Men Read Books?

According to the New York Times men read books. Let it be noted that this appeared in the Fashion section under “Men’s Style.” Also, I feel I must warn you that if you click the link you will be met with a photo of a group of middle aged white men sitting around a table. The focal point of the room is a very large and gaudy curtain that would look much better as von Trapp family frocks (the REAL fashion here). The cardinal rule of the book club featured is “No books by women about women.”

The website Fast Company was clued into this manly trend. And as the name of the featured book club is the very creative Man Book Club, they took to Twitter to come up with some better ideas. I suppose you can’t expect much imagination after the tiresome struggle these fellows must face every day. Of course bookish Twitter delivered with a plethora of new and exciting book club names. Below I have listed some of my favorites.

Mic drop.

Tunesday – A Little Life

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Yes, I read this in a pub accompanied by whiskey. Dangerous.

Welcome to Tunesday! A weekly pairing of book and song.

Today we have the most gutwrenching pairing in existence. I noted while reading Hanya Yanagihara’s A Little Life that the only thing that could be more depressing would be if REM’s Everybody Hurts played on loop as you read. So with all the thoughts of the life of Jude St. Francis go ahead… have a listen. I’m not crying. You’re crying!

 

Reading Young Adult as an… Adult

GloryOBrienIn celebration of I Read YA week:

I don’t feel old in my mid-30s, but I have aged out of being able to call myself the target audience of young and also new adult. During my time as a teen in the 90s, the young adult genre was only an inkling of what it has become in recent years. In the past, I read a lot of coming of age novels, which were mostly male authored with male lead characters. A few of my favorites as a teen were Salinger’s The Catcher in the Rye, Skipped Parts by Tim Sandlin and Youth in Revolt by C.D. Payne. I was desperate to grasp onto any fictional character who could validate the  mess happening in my brain in my fight to deal with generalized anxiety disorder and depression. I was dealing with thoughts and feelings that I didn’t feel safe divulging to judgemental and gossipy friends, so I turned to fictional friends as an alternative.

As I’ve gotten older I’ve obtained a more trustworthy circle and learned more about the best ways to keep my mental illness in check, some of my old fictional friends aren’t the best to go back to. Just like most toxic relationships, it’s best to cut the cord. So long Holden Caulfield. You have a spot in my heart for holding my hand through junior year, but we’re over. The genre of young adult fiction has exploded in recent years. With that, we’ve seen a slow but growing uptick in diverse authors and thus characters. Where I had to settle for literary friends at one time, I can now seek out heroines and heroes for which I don’t have to compromise. If a character is a misogynist, I can toss them aside and not fret that I may not find someone in another novel with values closer to my own.

To this day, I have to focus on recovery from the traumas and mental illness symptoms I had in my younger years. In addition, my mental illnesses are those that require constant work and treatment in order to live a happy and fulfilling life. What I have found in many current YA titles are characters who are dealing with these same symptoms. These characters are facing traumas that I faced. Not realizing others shared these experiences, I have taken to voraciously reading these novels in adulthood. I have hurts from that time in my life which still need to heal. Recently I read The Memory of Light by Francisco X. Stork and was absolutely blown away by the way in which he crafted the experience of depression through the main character, Vicky Cruz. Her depression had an air of guilt engulfing it. She questioned why she had suicidal ideations when she came from an upper middle class background. She could see other people had a more marginalized position in society and didn’t understand why depression could exist in her. This was something I struggled with from external sources in my teens. I was thus able to let go of the hurt I still carried from people who asked me why I was depressed when I had what appeared to be a comfortable life.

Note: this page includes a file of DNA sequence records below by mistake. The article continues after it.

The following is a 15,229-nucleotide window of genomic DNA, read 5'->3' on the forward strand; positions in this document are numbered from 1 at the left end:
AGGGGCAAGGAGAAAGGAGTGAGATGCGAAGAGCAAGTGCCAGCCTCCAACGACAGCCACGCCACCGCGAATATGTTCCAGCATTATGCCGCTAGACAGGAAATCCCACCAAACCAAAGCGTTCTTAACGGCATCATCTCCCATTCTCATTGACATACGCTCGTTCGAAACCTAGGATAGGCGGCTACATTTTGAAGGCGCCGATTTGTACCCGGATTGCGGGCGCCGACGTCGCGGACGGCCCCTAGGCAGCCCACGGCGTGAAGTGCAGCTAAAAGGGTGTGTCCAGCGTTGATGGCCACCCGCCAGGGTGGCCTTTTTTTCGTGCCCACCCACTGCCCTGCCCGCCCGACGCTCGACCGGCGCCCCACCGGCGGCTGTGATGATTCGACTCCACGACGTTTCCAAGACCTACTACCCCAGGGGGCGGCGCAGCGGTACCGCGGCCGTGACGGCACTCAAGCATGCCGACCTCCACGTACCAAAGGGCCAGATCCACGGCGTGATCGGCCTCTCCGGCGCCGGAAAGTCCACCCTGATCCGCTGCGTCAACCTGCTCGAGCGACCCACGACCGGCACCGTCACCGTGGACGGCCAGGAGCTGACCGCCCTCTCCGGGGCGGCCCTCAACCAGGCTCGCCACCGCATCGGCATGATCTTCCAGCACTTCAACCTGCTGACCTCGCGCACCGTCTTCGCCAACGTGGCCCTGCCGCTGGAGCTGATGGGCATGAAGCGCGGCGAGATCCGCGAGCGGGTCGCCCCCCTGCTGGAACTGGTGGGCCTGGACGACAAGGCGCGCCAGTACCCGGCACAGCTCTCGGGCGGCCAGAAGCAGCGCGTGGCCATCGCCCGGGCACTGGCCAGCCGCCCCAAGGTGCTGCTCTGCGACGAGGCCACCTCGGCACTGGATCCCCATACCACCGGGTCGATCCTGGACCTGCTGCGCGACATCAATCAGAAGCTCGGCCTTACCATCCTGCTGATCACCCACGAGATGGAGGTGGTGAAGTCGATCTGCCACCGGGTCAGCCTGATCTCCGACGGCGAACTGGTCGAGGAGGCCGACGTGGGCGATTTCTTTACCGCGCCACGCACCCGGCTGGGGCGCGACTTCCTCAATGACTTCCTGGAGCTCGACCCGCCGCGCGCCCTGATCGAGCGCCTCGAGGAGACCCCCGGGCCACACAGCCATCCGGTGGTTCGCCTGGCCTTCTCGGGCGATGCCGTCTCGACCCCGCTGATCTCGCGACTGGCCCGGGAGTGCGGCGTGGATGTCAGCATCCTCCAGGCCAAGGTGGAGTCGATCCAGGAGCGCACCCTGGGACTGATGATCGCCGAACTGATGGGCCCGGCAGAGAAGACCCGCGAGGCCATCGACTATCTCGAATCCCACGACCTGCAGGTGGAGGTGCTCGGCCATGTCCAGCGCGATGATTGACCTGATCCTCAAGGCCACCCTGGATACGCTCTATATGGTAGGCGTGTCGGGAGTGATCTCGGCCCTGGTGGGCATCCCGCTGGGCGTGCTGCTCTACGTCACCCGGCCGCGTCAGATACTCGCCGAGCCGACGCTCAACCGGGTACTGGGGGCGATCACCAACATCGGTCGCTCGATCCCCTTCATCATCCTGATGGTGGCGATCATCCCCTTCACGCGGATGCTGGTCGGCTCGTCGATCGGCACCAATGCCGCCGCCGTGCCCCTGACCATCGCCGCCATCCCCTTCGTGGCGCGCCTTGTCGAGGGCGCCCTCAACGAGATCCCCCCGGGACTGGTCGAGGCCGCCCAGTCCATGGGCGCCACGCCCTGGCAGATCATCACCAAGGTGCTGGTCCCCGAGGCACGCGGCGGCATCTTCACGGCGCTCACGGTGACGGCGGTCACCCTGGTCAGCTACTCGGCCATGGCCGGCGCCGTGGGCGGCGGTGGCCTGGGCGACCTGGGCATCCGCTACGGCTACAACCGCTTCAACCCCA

I find that the gap in my mental health treatment is slowly being closed by meeting new characters in YA fiction. Whether it’s the inspiration to continue working for the betterment of society despite PTSD from Katniss Everdeen, or persevering to fight the bad in our world when having trouble fitting in to a certain societal mold from Tris Prior. When given a fictional character that mirrors our own struggles, we can take cues in how we might heal from the past or conquer the future.

April Book Brief

Reading stats for April 2016:

Ghettoside: A True Story of Murder in America by Jill Leovy
People I Want to Punch in the Throat: Competitive Crafters, Drop-Off Despots, and Other Suburban Scourges by Jen Mann
A Little Life by Hanya Yanagihara
No Mud No Lotus: The Art of Transforming Suffering by Thich Nhat Hanh
The Widow by Fiona Barton

Total: 5
Already owned: 2
Library books: 3
Audiobooks: 2
Women authors: 4
POC authors: 2
Books with subtitles: 3
Fiction: 3
Non-Fiction: 2

Favorite: I will be coming back to No Mud No Lotus for years to come.

Post 24 Hour Readathon Post

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I did it! The conditions weren’t ideal but I participated in Dewey’s 24 Hour Readathon. My stats for the day:

Books read:
Tiny Pretty Things (audio)No Mud No Lotus: The Art of Transforming Suffering
The Widow
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Physical pages read: roughly 350
Books finished: 1 (but finished a second one on Sunday)
Hours slept: 6
Prizes won: A three month membership to Playster.

SocksUprootedUnfortunately, my brain wasn’t in it for a lot of the day. If you read my previous post, you saw that I had to volunteer at Planned Parenthood in the morning due to nationwide protests. I usually can let the things that anti-choice protestors yell at me slide, but this time a middle-aged man called me “stupid” and it really got in my head.  Of course, I know I am not stupid, and he is gravely misinformed in the “facts” he was spouting off with which I refused to engage. But sometimes that anger can sit with you the rest of the day after this type of activism no matter what self care you perform.

Good news is that I feel much better now.  My sights are set on the blogger’s conference at BEA and then onto BookCon! Also, if you found me from the 24 Hour Readathon, welcome to my fledgling blog!